“Monusco needs the flexibility to be able to set up and resupply bases in remote areas, and to use these bases both for military and civilian activities,” he added. “When you see a rapid decrease in air assets, there is necessarily a concern that it could detract from the mission’s capacity to quickly set up bases in places where security has deteriorated.”

Air assets are fundamental to protecting civilians, he noted, “and this is an important moment for the international community to demonstrate its willingness to replace these assets.”

PassBlue asked Ukraine’s ambassador to the UN, Sergiy Kyslytsya, this week when his country’s peacekeeping troops would be leaving, but he refused to comment. He said the information was on President Volodymyr Zelensky’s website, though no such news could be found.

For now, the Ukrainian peacekeepers remain in the Congo, waiting to be deployed to another conflict, fighting tens of thousands of Russian forces in urban warfare.

This article was updated on March 30, 2022.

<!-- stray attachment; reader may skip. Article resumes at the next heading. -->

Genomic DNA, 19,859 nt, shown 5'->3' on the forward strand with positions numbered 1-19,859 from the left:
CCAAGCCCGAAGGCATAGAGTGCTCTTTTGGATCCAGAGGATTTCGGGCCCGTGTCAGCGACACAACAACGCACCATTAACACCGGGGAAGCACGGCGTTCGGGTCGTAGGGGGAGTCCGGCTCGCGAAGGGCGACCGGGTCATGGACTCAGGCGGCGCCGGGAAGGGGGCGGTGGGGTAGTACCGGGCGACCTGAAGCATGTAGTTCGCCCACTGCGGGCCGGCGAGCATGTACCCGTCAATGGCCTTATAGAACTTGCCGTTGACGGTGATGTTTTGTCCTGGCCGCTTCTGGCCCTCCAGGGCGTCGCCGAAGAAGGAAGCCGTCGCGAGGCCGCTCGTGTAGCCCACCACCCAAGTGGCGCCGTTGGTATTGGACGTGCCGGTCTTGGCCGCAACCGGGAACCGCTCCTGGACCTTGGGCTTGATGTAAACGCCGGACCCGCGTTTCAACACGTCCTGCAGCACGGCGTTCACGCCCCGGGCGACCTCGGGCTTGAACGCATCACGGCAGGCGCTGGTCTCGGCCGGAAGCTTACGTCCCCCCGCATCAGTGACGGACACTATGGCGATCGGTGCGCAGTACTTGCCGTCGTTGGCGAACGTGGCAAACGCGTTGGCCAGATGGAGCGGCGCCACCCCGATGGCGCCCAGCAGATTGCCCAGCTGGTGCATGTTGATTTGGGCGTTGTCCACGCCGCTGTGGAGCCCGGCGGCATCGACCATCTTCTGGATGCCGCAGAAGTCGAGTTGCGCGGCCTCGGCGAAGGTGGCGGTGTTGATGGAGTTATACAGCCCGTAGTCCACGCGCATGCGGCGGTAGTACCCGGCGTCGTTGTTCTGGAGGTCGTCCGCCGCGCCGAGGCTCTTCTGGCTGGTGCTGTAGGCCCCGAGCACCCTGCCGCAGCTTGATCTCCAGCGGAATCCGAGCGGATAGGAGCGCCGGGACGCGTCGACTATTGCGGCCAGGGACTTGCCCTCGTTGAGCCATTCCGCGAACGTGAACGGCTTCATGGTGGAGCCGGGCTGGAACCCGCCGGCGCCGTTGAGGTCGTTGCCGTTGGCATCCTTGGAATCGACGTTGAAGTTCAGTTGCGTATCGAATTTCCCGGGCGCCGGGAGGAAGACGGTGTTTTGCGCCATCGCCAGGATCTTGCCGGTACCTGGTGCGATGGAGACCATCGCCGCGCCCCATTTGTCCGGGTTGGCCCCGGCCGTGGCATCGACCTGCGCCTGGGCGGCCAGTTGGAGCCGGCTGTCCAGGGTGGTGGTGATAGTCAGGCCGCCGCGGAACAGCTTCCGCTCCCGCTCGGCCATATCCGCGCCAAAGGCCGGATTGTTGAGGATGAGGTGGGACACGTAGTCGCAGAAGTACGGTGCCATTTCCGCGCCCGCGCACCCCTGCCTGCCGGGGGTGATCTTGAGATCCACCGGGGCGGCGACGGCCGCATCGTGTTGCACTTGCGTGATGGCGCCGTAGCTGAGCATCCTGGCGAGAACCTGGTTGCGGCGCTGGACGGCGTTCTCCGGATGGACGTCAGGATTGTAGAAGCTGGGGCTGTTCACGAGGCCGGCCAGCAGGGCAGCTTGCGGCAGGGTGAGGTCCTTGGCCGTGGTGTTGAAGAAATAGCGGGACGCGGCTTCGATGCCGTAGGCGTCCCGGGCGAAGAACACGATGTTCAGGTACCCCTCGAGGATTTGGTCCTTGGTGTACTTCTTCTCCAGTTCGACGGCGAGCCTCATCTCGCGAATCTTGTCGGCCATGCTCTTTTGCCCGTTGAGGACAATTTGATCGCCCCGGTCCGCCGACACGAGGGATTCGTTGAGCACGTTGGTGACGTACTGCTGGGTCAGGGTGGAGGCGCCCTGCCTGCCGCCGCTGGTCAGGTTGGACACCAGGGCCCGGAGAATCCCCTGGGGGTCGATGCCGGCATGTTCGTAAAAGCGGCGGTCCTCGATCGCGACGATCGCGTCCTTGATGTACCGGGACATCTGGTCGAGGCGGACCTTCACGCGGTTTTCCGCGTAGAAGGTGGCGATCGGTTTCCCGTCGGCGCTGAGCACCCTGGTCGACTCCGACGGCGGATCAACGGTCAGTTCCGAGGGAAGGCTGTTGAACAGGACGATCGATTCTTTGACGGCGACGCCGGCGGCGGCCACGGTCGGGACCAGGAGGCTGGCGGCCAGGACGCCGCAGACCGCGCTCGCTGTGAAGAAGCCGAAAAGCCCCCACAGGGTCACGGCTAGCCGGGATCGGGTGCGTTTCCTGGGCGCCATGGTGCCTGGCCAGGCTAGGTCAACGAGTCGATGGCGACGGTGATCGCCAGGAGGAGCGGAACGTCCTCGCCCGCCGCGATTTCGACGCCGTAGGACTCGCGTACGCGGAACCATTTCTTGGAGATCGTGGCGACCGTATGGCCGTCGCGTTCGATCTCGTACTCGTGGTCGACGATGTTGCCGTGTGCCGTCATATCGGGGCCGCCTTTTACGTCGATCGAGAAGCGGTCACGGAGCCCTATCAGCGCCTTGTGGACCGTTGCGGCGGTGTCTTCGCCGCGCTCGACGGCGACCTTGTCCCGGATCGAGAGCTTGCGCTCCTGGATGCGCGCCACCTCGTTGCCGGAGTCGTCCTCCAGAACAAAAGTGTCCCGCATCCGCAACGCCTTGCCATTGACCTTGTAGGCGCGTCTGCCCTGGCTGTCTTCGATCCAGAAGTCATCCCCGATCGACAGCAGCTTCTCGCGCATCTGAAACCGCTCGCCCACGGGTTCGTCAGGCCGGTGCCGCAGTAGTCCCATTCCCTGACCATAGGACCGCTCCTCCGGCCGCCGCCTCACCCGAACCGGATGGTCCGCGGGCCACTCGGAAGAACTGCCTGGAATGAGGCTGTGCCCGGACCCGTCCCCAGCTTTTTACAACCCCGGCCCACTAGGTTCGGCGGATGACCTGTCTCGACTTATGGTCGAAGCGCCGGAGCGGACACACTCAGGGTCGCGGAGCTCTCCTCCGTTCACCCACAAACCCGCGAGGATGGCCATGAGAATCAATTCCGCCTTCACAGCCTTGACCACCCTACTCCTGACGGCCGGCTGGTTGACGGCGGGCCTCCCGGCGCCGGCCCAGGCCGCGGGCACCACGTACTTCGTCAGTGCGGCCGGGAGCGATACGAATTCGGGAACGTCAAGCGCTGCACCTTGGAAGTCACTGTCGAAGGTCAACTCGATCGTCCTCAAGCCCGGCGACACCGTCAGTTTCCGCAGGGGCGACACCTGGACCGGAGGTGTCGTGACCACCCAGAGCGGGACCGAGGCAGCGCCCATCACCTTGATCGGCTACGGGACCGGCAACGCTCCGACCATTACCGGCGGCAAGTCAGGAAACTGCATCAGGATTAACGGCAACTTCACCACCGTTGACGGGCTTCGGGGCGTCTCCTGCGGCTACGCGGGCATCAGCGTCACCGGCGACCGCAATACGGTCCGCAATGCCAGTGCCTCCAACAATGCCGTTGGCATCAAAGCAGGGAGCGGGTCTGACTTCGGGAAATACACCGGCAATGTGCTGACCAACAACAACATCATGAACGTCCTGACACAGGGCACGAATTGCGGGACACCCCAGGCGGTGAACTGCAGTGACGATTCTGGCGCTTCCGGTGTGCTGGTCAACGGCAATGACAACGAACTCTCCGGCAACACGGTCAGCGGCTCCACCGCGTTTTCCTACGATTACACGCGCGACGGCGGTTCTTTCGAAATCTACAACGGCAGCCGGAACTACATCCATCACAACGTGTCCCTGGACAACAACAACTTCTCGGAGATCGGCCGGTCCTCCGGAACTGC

Clair MacDougall is an independent journalist who reports throughout Africa from her base in the western Sahel region, where she is currently reporting on the security and humanitarian crisis there. She holds an honor’s degree in political theory and a master’s degree from the Columbia Graduate School of Journalism. In February 2021, the International Center for Journalists awarded MacDougall for her article on the first official death of a UN peacekeeper from Covid-19, published jointly by PassBlue and The Daily Beast.

Hugh Kinsella Cunningham is a British photojournalist whose work has been published by The Guardian, BBC News, The Sunday Times Magazine and various UN agencies. He is a grantee of the Pulitzer Center on Crisis Reporting.

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Ukrainian Peacekeepers’ Departure From the UN Could Be ‘Severely Detrimental’ to the Congo Mission
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B. Toàsi
B. Toàsi
1 year ago

Tragic. Yet – understandable.